If you intend to sell your book idea to a major publisher, you must write a book proposal. Everybody (or almost everybody) knows that. But whether you intend to sell your book to a publisher or publish it yourself, a book proposal will help sharpen your thinking and write a better and more successful book.
When you write a book proposal, you must pull your ideas about the book out of your head and put them on a page. Here are five questions that will help you write a good proposal, no matter what form the final proposal takes.
Question 1: Who will buy this book?
One answer to this question is statistical. Who are your potential readers and how many of them are there who buy and read books?
That describes the market, but markets don’t buy books. People buy books. A narrative reader persona will help you understand human side of the market. Many marketing writers use the term “persona” to refer to a demographic description. I mean something different
A persona is a narrative description of your reader. It describes why and how he or she will buy a copy of your book. Narrative gets at the emotional part of the buying process and packs a lot of rich data into a small space.
When I work on a writing project with a client, we draft a persona so we’re clear about who we are writing the book to. Check out my post “Writing for One.” It includes a link to a PDF of a persona I drafted when I worked with Stephen Lynch on his award-winning book, Business Execution for Results.
Question 2: Why will they pick it up?
Your persona will help you define the answer to this question. But you need to go beyond the persona and analyze the buying process. So, analyze the problem the reader faces and how he or she buys a book to help solve it.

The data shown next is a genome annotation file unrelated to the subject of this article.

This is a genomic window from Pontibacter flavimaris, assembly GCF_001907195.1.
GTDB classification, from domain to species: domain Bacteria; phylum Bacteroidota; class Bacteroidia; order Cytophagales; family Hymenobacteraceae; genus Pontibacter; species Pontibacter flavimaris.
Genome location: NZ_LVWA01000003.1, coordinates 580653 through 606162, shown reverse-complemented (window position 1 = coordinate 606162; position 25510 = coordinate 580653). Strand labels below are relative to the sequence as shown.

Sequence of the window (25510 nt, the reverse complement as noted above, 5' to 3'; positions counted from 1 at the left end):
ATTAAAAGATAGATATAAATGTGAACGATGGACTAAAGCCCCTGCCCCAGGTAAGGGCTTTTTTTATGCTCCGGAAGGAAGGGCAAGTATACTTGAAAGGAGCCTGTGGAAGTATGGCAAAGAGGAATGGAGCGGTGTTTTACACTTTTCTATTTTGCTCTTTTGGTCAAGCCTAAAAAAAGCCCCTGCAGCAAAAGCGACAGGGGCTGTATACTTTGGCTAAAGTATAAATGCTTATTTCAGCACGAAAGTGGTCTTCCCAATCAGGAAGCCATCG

Figure out how people realize the problem. Often, readers try several things before they buy a book. When they’re ready to buy, your reader will have a choice of several books that look similar. Why will he or she choose yours?
Question 3: How will a reader’s life be different after they read your book?
This question is simple to ask, but hard to get right. If you’re writing a business book, be clear about what they can do that’s different and better than it was before they read your book.
Question 4: Why are you the perfect person to write this book?
You know you’re the right person, and your mother knows you’re the right person, but how will a publisher or a reader know you’re the right person? Describe your credentials and your relevant experience.
Question 5: Do you have a platform?
Platform is the number of people who recognize your name, know your expertise, and are likely to buy your book. They can include readers of previous books, people who’ve heard you speak, and the people who read your blog or articles.
The reason publishers look for a lot of followers is that they know the larger the number of your active followers the more people are likely to buy your book. So, if your platform isn’t what you or a publisher would want it to be, get to work growing it.
Answer the questions to analyze what you need for a book that is both helpful and successful. If you submit a proposal to a publisher, your agent will tell you what your final proposal should include.
A Book Recommendation on Writing A Book Proposal
The book I recommend you pick up and study is not the “best” book on writing a book proposal. There are lots of opinions on that. I recommend the following book because it’s written by an experienced agent and because it shows you different proposal formats, all of which worked. By looking at different ways that authors have sold books with a proposal, you will get ideas about things you can do.
The book is: Write the Perfect Book Proposal: 10 That Sold and Why by Jeff Herman and Deborah Levine-Herman.
Writing a book proposal will help you write a better and more successful book, whether you sell the idea to a publisher or publish the book yourself. It’s hard work, and it’s sometimes frustrating, but it’s worth it